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Discussion of surplus First Hill property begins

While neighbors showed up distraught, confused and ready to speak, city leaders assured First Hill residents gathered at last week’s Council meeting that they were listening and following proper procedure.

Around 70 neighborhood residents from First Hill attended the City Council meeting last Monday, with 20 citizens making public comments regarding the vacant city-owned lot on the corner of S.E. 32nd Street and 74th Avenue S.E.

Many First Hill residents have been enraged lately that the idea of building high-density, affordable housing on the .7-acre lot came up during a Council planning session. Accusations of wrongdoing have been circulating ever since. Mayor Jim Pearman asserted that the local government had been open and acted in good faith.

“Those who have come with the opinion that a decision has been made are absolutely wrong,” Pearman said during the meeting.

Deputy mayor El Jahncke later replied that nothing “nefarious” had been done, and all Council meetings regarding any decision are always open to the public.

During the meeting on Monday, the Council established a lengthy public input process for determining the outcome of the First Hill property. The motion put forth by Councilmember Dan Grausz, who lives on First Hill within blocks of the vacant property, calls for the city to develop a revised public process for the lot to include three steps. The city will determine and evaluate its options after obtaining public input from the entire Island.

The city will host two public meetings, tentatively scheduled for May 7 and June 3 at the community center. City leaders hope to gather public comments concerning the surplus land. The Council will not make a decision on the property until the evaluation and analysis are complete.

The $900,000 property has been owned by the city for nearly 50 years. The home was demolished about two years ago, and the property has remained an open space as a possible site for emergency water storage. Last summer, the city’s utility board unanimously recommended that the Council declare the property a surplus and sell it. Councilmember Grausz said he wanted the city to stay clear of a binary focus on building affordable housing or not.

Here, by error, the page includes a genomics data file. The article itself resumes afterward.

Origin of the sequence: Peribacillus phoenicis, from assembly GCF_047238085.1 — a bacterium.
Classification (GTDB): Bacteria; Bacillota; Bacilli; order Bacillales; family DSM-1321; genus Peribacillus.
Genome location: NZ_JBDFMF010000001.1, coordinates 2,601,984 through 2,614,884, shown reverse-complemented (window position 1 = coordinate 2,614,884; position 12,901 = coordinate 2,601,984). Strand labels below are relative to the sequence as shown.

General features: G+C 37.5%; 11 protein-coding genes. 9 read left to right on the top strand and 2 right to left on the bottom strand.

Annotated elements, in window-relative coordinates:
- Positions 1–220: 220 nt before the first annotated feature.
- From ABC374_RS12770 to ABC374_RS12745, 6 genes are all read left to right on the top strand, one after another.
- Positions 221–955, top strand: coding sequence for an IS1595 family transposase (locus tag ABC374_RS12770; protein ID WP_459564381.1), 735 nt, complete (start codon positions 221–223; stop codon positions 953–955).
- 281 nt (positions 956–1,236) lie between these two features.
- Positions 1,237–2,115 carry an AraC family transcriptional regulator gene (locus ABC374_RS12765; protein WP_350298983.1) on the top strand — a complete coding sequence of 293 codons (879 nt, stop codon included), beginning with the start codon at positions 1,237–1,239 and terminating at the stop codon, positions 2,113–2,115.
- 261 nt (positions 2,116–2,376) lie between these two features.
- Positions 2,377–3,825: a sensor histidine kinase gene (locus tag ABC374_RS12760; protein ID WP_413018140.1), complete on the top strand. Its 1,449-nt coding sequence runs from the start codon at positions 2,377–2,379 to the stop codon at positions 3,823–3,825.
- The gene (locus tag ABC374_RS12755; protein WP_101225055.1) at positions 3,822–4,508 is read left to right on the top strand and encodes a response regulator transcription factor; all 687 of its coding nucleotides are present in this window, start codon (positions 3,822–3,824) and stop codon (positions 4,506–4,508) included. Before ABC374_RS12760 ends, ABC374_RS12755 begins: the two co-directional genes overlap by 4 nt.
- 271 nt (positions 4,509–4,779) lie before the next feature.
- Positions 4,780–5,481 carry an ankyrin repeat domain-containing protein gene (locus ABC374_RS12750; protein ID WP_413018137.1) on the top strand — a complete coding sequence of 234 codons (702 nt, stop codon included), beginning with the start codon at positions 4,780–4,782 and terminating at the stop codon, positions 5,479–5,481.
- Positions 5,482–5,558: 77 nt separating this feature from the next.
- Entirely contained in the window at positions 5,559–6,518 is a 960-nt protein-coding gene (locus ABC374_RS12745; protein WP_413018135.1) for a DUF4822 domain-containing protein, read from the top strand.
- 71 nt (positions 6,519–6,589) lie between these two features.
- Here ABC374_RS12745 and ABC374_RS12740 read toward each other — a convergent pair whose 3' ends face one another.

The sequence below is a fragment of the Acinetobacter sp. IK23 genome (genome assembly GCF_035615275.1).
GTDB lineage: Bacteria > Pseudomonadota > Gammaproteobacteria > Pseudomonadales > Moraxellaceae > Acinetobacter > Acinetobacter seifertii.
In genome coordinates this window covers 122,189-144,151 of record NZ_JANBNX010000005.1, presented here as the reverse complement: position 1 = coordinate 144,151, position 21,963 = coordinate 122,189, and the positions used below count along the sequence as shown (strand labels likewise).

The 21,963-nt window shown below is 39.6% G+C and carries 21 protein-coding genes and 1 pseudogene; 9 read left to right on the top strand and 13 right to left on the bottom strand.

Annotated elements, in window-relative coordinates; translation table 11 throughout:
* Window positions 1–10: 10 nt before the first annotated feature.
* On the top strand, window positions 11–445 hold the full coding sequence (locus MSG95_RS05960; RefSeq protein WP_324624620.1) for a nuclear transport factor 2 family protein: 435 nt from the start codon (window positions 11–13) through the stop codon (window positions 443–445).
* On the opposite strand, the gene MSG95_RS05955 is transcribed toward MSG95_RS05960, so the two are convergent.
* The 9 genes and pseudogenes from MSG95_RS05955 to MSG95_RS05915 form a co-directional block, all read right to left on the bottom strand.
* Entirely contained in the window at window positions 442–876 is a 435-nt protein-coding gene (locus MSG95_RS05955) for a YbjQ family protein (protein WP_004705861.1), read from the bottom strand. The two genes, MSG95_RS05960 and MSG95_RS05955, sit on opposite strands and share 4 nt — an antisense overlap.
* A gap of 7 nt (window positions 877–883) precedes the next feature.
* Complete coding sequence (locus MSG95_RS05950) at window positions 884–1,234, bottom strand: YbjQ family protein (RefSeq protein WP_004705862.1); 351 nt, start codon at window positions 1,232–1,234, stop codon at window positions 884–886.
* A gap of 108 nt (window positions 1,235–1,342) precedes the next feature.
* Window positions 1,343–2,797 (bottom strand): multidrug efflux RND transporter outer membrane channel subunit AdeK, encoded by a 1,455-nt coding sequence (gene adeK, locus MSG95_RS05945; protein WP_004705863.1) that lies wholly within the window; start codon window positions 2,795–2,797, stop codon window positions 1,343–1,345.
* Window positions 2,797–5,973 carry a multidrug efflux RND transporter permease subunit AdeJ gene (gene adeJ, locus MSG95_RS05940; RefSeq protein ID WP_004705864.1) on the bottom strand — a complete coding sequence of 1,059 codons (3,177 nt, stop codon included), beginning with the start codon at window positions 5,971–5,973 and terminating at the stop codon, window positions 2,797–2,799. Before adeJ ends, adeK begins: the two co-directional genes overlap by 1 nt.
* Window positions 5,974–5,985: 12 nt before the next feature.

“I want the city to look at all the feasible alternatives and judge them equally,” Grausz said. “We shouldn’t focus on a demonstration project or not. I want every possibility weighed and on the table.”

Prior to the Council discussion, many citizens charged the city with wrongdoing for not disclosing all meetings and e-mails regarding the Council’s decision to amend the city’s comprehensive plan in 2005. The addition to the plan calls for a demonstrative alternative housing development on the Island. Some First Hill residents suggested that the surplus property be used for a pilot project of alternative housing and invited city leaders and neighbors to attend a meeting. During that meeting, which city manager Rich Conrad attended, a model depicting nine units was shown and has caused concern.

“The meeting held at my house was to have an open meeting to encourage the city to have a public process,” said resident Anne Fox. “The schematic shown was done by an architect, and the number of units shown were purely schematic.”

Matt Leibsohn said he was concerned that the public process was side-stepped when the city amended its comprehensive plan in 2005. Jahncke said the revisions were made as general statements without any specific property discussed.

Other residents were concerned that cottage housing would diminish the character of the neighborhood.

“We purchased our [First Hill] property because it is a true neighborhood,” said Anne Johnston. “I am concerned of a loss of value.”

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